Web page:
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Faith aldermen pleased with town's recent audit

By Steve Huffman

Salisbury Post

FAITH — Faith’s finances are in fine shape according to an audit supplied the town by a local CPA firm.

Members of the Board of Aldermen were presented the annual audit — performed by Sherrill & Smith CPAs — at their monthly meeting Tuesday. The report is for the fiscal year that ended June 30, 2006.

“The financial records of the town are currently in very good condition,” wrote R.W. Musselwhite, a CPA with Sherrill & Smith.

Town Clerk Karen Fink said the audit has been presented to state auditors who reviewed it and voiced no complaints. That’s something that’s relatively rare, she said.

Fink said state auditors typically find something from the audits to pick apart.

According to the audit report:

* Faith’s assets exceed its liabilities by $6.8 million.

* Faith’s unreserved fund balance for the General Fund was $161,115, or 35.72 percent of total general fund expenditures for the fiscal year.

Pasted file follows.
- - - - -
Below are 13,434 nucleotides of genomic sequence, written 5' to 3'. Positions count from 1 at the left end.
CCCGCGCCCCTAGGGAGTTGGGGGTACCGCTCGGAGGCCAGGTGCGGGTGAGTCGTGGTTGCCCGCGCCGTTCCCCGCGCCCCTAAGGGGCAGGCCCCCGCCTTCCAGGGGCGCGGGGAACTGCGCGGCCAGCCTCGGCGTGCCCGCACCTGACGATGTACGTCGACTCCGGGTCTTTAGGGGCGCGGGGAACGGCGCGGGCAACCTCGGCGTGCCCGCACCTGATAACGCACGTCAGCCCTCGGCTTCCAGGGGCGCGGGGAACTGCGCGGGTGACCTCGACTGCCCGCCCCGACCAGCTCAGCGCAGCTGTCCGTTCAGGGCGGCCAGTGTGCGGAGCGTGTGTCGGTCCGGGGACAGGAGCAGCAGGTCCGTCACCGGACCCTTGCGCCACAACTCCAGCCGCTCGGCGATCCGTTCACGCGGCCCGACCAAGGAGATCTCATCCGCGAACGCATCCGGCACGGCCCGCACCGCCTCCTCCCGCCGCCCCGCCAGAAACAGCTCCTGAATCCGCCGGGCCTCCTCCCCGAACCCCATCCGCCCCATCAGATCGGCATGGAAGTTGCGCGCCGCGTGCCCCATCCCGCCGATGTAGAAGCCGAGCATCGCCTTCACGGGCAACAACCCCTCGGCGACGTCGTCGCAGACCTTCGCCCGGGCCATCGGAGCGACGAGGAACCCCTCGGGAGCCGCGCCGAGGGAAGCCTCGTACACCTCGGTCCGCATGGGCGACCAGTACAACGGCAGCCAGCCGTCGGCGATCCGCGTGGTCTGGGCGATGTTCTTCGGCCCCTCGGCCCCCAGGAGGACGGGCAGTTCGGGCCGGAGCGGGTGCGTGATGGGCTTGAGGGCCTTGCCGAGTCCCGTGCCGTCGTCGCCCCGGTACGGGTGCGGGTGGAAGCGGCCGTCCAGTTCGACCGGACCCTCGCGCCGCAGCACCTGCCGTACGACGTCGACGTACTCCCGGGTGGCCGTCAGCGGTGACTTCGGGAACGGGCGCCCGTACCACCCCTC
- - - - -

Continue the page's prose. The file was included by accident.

* The town’s total debt decreased by $41,053 during the current fiscal year.

Board members said they were pleased with the audit and its finding that the town’s financial shape is good.

In other matters handled Tuesday, board members:

* Reappointed Scott Gardner as the town’s fire chief.

* Heard from Granite Quarry Public Safety Officer Dan Peters concerning the coverage that Granite Quarry police officers are providing Faith. The coverage started in October when Faith began contracting with Granite Quarry for such coverage.

“Things seem to be positive for both towns,” Peters said. “At least that’s what I’m hearing in Granite.”

* Peters announced that Todd Taylor has been appointed the police department’s new sergeant. “I feel that (Taylor) will be a great asset to our police department,” Peters said.

* Ended their meeting in a near-record time of 27 minutes. Officially, the meeting ended at 7:29 p.m., though board members pointed out it started two minutes late — at 7:02 p.m.

Despite the fast-paced nature of Tuesday’s meeting, board members said it still didn’t match their quickest-ever gathering, which ended in just 22 minutes.

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